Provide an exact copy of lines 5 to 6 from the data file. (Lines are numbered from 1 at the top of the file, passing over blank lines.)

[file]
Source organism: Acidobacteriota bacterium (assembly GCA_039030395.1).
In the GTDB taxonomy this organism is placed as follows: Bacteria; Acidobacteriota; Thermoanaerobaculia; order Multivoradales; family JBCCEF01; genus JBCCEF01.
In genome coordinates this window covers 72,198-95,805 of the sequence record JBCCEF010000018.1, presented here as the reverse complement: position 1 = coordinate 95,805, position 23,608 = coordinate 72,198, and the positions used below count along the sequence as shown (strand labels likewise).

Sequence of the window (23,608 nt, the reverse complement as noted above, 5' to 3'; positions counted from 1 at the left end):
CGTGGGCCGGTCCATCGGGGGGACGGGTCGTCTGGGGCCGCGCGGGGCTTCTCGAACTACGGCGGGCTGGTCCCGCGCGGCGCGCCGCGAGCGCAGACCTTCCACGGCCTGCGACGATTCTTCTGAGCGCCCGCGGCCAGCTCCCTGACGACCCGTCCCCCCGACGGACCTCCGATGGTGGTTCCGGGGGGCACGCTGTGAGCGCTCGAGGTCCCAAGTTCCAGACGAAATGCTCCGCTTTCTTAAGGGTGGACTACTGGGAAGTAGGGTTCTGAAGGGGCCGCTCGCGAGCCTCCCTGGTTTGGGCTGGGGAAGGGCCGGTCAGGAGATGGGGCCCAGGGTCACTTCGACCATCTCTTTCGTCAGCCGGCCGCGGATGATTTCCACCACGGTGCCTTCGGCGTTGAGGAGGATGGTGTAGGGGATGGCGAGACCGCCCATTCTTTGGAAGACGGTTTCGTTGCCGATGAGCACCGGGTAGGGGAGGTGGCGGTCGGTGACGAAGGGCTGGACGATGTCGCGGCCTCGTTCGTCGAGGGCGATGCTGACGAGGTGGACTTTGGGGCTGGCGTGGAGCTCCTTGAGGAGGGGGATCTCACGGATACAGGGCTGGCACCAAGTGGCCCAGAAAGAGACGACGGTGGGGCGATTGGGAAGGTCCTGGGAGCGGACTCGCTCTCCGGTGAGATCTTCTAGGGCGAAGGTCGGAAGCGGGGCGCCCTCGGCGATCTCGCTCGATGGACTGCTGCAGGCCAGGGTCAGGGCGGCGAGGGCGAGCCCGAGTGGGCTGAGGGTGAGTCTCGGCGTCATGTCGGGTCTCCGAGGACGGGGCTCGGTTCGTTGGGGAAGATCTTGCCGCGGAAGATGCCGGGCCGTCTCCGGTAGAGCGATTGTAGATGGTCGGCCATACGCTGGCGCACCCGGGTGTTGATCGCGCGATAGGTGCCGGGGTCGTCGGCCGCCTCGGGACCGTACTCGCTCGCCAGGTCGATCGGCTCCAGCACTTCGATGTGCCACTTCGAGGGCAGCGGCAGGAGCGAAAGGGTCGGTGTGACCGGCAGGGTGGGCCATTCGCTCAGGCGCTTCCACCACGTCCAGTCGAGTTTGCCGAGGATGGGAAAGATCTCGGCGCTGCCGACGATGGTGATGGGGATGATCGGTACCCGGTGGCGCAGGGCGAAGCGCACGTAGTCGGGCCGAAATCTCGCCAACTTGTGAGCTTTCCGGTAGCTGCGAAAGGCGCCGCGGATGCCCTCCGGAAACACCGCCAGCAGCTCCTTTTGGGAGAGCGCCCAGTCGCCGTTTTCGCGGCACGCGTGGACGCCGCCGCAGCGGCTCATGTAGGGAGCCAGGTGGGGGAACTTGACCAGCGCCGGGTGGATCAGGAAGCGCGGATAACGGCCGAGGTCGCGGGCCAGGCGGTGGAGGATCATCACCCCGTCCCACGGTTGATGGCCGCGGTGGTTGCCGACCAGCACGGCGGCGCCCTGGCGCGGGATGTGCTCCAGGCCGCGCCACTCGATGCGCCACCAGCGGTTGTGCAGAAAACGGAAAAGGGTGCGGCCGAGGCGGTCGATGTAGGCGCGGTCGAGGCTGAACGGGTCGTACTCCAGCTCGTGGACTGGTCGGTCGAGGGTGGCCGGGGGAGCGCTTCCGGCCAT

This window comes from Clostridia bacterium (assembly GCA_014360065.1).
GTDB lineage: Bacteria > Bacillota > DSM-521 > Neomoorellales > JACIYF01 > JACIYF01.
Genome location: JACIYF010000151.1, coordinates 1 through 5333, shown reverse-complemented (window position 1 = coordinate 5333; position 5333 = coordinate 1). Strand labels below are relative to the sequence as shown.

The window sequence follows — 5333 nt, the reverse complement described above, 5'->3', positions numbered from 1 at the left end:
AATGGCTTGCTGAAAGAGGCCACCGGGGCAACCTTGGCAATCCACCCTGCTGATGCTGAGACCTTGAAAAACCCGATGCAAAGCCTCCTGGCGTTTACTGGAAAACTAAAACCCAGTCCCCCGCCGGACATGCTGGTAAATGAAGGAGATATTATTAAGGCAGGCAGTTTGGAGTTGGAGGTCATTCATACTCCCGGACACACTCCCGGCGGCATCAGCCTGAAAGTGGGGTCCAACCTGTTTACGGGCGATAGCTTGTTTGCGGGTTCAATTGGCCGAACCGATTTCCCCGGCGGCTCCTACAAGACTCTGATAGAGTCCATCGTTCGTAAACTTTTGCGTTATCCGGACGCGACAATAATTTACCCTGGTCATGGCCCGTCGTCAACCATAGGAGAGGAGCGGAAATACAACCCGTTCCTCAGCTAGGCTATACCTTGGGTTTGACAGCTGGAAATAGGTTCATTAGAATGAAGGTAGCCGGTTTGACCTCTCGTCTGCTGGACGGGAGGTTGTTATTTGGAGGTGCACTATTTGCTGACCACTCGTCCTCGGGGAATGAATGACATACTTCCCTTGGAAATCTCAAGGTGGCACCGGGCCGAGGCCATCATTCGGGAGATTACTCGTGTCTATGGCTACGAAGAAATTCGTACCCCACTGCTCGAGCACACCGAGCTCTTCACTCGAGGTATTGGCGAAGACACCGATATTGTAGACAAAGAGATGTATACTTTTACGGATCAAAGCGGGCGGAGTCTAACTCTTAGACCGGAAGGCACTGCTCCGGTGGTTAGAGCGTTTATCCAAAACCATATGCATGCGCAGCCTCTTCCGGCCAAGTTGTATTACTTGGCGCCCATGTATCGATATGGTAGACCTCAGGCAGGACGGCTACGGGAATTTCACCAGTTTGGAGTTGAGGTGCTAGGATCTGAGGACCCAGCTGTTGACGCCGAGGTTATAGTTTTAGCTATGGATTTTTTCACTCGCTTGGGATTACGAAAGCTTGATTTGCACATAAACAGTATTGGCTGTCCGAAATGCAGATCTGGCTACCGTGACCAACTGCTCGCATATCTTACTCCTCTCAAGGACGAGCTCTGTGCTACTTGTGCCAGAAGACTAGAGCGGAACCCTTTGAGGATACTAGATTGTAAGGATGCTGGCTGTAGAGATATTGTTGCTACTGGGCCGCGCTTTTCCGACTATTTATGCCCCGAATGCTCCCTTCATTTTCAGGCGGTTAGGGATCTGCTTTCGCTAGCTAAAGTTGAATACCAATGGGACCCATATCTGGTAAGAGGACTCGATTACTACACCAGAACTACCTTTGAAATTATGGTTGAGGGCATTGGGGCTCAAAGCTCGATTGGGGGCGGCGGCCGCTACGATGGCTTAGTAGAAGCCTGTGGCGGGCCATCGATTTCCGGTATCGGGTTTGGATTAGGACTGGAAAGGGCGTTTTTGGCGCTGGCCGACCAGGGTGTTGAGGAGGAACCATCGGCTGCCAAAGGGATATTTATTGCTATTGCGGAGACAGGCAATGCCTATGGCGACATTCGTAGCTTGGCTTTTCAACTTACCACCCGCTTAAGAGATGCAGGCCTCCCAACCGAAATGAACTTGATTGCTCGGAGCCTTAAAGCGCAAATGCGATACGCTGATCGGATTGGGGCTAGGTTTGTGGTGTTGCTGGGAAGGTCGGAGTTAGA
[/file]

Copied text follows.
CGTGGGCCGGTCCATCGGGGGGACGGGTCGTCTGGGGCCGCGCGGGGCTTCTCGAACTACGGCGGGCTGGTCCCGCGCGGCGCGCCGCGAGCGCAGACCTTCCACGGCCTGCGACGATTCTTCTGAGCGCCCGCGGCCAGCTCCCTGACGACCCGTCCCCCCGACGGACCTCCGATGGTGGTTCCGGGGGGCACGCTGTGAGCGCTCGAGGTCCCAAGTTCCAGACGAAATGCTCCGCTTTCTTAAGGGTGGACTACTGGGAAGTAGGGTTCTGAAGGGGCCGCTCGCGAGCCTCCCTGGTTTGGGCTGGGGAAGGGCCGGTCAGGAGATGGGGCCCAGGGTCACTTCGACCATCTCTTTCGTCAGCCGGCCGCGGATGATTTCCACCACGGTGCCTTCGGCGTTGAGGAGGATGGTGTAGGGGATGGCGAGACCGCCCATTCTTTGGAAGACGGTTTCGTTGCCGATGAGCACCGGGTAGGGGAGGTGGCGGTCGGTGACGAAGGGCTGGACGATGTCGCGGCCTCGTTCGTCGAGGGCGATGCTGACGAGGTGGACTTTGGGGCTGGCGTGGAGCTCCTTGAGGAGGGGGATCTCACGGATACAGGGCTGGCACCAAGTGGCCCAGAAAGAGACGACGGTGGGGCGATTGGGAAGGTCCTGGGAGCGGACTCGCTCTCCGGTGAGATCTTCTAGGGCGAAGGTCGGAAGCGGGGCGCCCTCGGCGATCTCGCTCGATGGACTGCTGCAGGCCAGGGTCAGGGCGGCGAGGGCGAGCCCGAGTGGGCTGAGGGTGAGTCTCGGCGTCATGTCGGGTCTCCGAGGACGGGGCTCGGTTCGTTGGGGAAGATCTTGCCGCGGAAGATGCCGGGCCGTCTCCGGTAGAGCGATTGTAGATGGTCGGCCATACGCTGGCGCACCCGGGTGTTGATCGCGCGATAGGTGCCGGGGTCGTCGGCCGCCTCGGGACCGTACTCGCTCGCCAGGTCGATCGGCTCCAGCACTTCGATGTGCCACTTCGAGGGCAGCGGCAGGAGCGAAAGGGTCGGTGTGACCGGCAGGGTGGGCCATTCGCTCAGGCGCTTCCACCACGTCCAGTCGAGTTTGCCGAGGATGGGAAAGATCTCGGCGCTGCCGACGATGGTGATGGGGATGATCGGTACCCGGTGGCGCAGGGCGAAGCGCACGTAGTCGGGCCGAAATCTCGCCAACTTGTGAGCTTTCCGGTAGCTGCGAAAGGCGCCGCGGATGCCCTCCGGAAACACCGCCAGCAGCTCCTTTTGGGAGAGCGCCCAGTCGCCGTTTTCGCGGCACGCGTGGACGCCGCCGCAGCGGCTCATGTAGGGAGCCAGGTGGGGGAACTTGACCAGCGCCGGGTGGATCAGGAAGCGCGGATAACGGCCGAGGTCGCGGGCCAGGCGGTGGAGGATCATCACCCCGTCCCACGGTTGATGGCCGCGGTGGTTGCCGACCAGCACGGCGGCGCCCTGGCGCGGGATGTGCTCCAGGCCGCGCCACTCGATGCGCCACCAGCGGTTGTGCAGAAAACGGAAAAGGGTGCGGCCGAGGCGGTCGATGTAGGCGCGGTCGAGGCTGAACGGGTCGTACTCCAGCTCGTGGACTGGTCGGTCGAGGGTGGCCGGGGGAGCGCTTCCGGCCAT

This window comes from Clostridia bacterium (assembly GCA_014360065.1).